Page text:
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« Black Hills: Adventure and Accomplishment | Main | BFTP: Lessons from the mouse »

BFTP: Quit Leading and Start Managing

Original post June 2, 2008. This also evolved into a column that can be found here. Reposted for Scott McLeod's Leadership Day #leadershipday11



Warning: I threw my back out yesterday and I hurt. What you will be reading may be written more by sore muscles than brain cells.

Management is doing things right; leadership is doing the right things. Peter Drucker

You can't do the right things unless you know how to do things right. - the Blue Skunk 

I am getting a little tired of the emphasis on "leadership" in society and especially in education. For all the talk, all the theories, all the studies, all the exhortations, this push is getting us nowhere - and good management may be suffering as a result.

Here are some deadly warning signs I've noticed lately...

  • Has your local grad school replaced its "administration and management" classes with "leadership" classes?
  • Has your professional organization's standards become a "visionary" document instead a practical description of and guidelines for an effective program?
  • Has your last administrator been hired based on his philosophy and not his track record of running schools well?

I will state right up front that I am better manager than I am "leader." The workshops and articles of which I am most proud tend to be "management" rather than "leader" focused. Budgeting, tech planning, policy-making, skills integration, effective staff development and program evaluation are among my favorites. It's pretty easy to sneer at sharing "how-I-done-it-good" stories rather than research or high-blown commentary. But those looking down their noses probably aren't the folks trying to make actual changes in the classroom or library.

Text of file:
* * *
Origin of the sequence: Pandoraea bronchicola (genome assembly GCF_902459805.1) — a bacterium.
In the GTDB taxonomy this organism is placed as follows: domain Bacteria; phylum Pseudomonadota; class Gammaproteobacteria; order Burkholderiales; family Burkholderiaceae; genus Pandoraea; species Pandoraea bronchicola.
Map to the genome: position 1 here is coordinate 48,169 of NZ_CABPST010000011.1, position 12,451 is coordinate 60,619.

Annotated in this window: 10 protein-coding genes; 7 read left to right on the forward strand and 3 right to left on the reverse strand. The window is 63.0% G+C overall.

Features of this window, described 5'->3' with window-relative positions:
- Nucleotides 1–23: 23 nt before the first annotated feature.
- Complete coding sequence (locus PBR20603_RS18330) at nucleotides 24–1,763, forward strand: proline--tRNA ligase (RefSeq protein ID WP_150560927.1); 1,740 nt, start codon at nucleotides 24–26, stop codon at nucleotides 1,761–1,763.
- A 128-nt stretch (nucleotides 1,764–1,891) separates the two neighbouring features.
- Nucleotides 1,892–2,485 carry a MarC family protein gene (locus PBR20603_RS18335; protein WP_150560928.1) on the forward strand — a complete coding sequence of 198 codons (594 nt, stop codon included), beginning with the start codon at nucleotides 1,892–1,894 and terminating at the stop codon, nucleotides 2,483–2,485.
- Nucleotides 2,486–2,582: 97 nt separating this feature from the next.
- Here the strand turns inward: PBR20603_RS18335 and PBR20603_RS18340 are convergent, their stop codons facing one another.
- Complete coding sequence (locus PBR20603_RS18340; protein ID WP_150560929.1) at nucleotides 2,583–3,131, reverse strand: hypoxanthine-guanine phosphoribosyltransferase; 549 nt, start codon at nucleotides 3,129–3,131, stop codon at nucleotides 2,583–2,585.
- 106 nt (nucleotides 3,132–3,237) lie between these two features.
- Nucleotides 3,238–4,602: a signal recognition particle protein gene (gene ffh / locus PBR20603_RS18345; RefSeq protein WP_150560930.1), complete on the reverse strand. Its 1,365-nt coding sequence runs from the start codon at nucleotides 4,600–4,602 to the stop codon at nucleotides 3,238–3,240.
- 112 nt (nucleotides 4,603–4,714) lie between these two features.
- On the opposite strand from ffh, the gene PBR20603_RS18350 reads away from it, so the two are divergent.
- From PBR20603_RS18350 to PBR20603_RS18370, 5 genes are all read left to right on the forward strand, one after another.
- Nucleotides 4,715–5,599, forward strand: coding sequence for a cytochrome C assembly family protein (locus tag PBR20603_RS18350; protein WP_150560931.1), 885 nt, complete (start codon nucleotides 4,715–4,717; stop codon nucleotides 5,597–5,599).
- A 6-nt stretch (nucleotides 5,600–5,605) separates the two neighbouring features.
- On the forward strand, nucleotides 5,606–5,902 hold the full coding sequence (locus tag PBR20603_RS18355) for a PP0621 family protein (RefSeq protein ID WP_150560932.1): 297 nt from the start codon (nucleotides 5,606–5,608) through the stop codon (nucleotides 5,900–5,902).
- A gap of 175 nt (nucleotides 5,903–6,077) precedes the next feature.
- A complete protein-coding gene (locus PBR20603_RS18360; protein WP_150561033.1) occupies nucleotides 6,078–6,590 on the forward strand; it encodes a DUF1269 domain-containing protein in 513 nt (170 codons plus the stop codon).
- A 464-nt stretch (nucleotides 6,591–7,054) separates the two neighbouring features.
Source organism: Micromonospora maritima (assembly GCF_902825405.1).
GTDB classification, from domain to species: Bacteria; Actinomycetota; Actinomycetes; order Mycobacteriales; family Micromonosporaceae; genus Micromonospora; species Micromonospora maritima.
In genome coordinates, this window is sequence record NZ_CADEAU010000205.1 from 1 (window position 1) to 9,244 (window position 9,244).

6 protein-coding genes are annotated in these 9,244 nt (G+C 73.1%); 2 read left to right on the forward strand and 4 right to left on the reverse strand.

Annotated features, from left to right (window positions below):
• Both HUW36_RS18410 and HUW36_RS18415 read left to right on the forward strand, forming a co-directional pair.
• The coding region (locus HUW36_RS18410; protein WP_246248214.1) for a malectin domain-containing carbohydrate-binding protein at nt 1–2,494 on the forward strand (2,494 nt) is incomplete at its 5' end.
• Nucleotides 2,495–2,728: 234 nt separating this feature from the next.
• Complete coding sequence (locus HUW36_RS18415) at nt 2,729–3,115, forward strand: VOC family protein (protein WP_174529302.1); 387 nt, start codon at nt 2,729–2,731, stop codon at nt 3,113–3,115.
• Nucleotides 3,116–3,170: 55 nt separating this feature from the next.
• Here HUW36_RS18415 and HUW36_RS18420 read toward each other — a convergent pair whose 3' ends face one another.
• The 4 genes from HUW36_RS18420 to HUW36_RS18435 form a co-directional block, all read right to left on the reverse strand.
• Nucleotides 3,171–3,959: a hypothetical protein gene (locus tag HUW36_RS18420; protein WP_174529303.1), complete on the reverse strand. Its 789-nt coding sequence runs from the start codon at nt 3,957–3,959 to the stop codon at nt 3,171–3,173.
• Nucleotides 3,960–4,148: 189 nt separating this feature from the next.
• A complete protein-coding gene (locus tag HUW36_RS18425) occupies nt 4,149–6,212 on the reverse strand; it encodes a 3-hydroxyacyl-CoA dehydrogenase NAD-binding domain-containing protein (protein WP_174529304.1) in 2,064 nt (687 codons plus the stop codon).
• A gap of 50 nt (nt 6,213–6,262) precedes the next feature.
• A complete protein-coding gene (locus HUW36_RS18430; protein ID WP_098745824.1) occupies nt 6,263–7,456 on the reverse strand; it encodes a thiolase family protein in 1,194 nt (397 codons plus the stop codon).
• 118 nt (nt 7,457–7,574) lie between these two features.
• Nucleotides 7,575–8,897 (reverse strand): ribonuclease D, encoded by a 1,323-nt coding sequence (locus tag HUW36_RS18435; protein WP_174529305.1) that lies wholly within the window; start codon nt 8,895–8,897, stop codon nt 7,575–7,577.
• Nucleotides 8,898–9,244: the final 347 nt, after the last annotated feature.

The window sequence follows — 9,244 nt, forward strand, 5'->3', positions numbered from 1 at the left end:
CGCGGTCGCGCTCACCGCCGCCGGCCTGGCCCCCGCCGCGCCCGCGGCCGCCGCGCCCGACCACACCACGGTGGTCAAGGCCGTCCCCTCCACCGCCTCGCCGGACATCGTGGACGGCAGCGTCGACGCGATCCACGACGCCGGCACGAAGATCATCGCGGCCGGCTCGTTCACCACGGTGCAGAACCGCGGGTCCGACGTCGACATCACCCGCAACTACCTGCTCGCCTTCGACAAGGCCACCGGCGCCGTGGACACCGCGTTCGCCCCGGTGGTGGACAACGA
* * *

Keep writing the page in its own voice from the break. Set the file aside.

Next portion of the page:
Let's face it - anybody can create a "vision" and cry loudly about all the things that are wrong and paint a utopian view that sounds pretty good (and it seems like almost everyone does). But what is usually lacking is any practical means of moving from Point A to Point B - especially within the parameters of working with real people, real budgets and a real number of hours in a day. I would contend that true genius is in finding ways to make vision reality - working where the rubber hits the road.

I've been wondering a good deal about what seems to be a round of recent political, economic and educational disasters - the Iraq War, the handling of Hurricane Katrina, the housing bubble, NCLB - and questioning whether it was a lack of leadership or piss-poor management that created (or exacerbated) the mess. Lets see:

  • removing an evil dictator and establishing a democracy in the Middle East - good vision, poor execution
  • helping the victims of a natural disaster - good vision, poor execution
  • increasing the number of people who own their own homes - good vision, poor execution
  • assuring that all children have good reading and math skills - good vision, poor execution

Where did we go wrong? Might it have been putting people who couldn't manage a one-car parade in charge? Leaders, not managers? Hmmmmm.

Pat a good manager on the back today...

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Reader Comments (2)

@ Doug
An interesting post. I've been doing a good amount of thinking about this lately as I'll be teaching some graduate courses this year on you guessed it "educational leadership". Project management skills, communication skills, and thinking about all the steps to accomplish to complete a change within a school are essential for effective administrators. Unfortunately most of this craft knowledge seems to be missing from a good part of the curriculum of education leadership programs. As a fairly recent student through some of these classes I always found the actual examples and sharing of actual strategies to be extremely valuable when I became an administrator.

August 4, 2011 | Unregistered CommenterCharlie Roy

Hi Charlie,

I've always viewed the "theorists" with great admiration and with great skepticism. Few theories are pure and most are more difficult to implement that one imagines. My real heroes are those who can turn a vision into reality - practitioners!

Good hearing from you,


August 7, 2011 | Registered CommenterDoug Johnson

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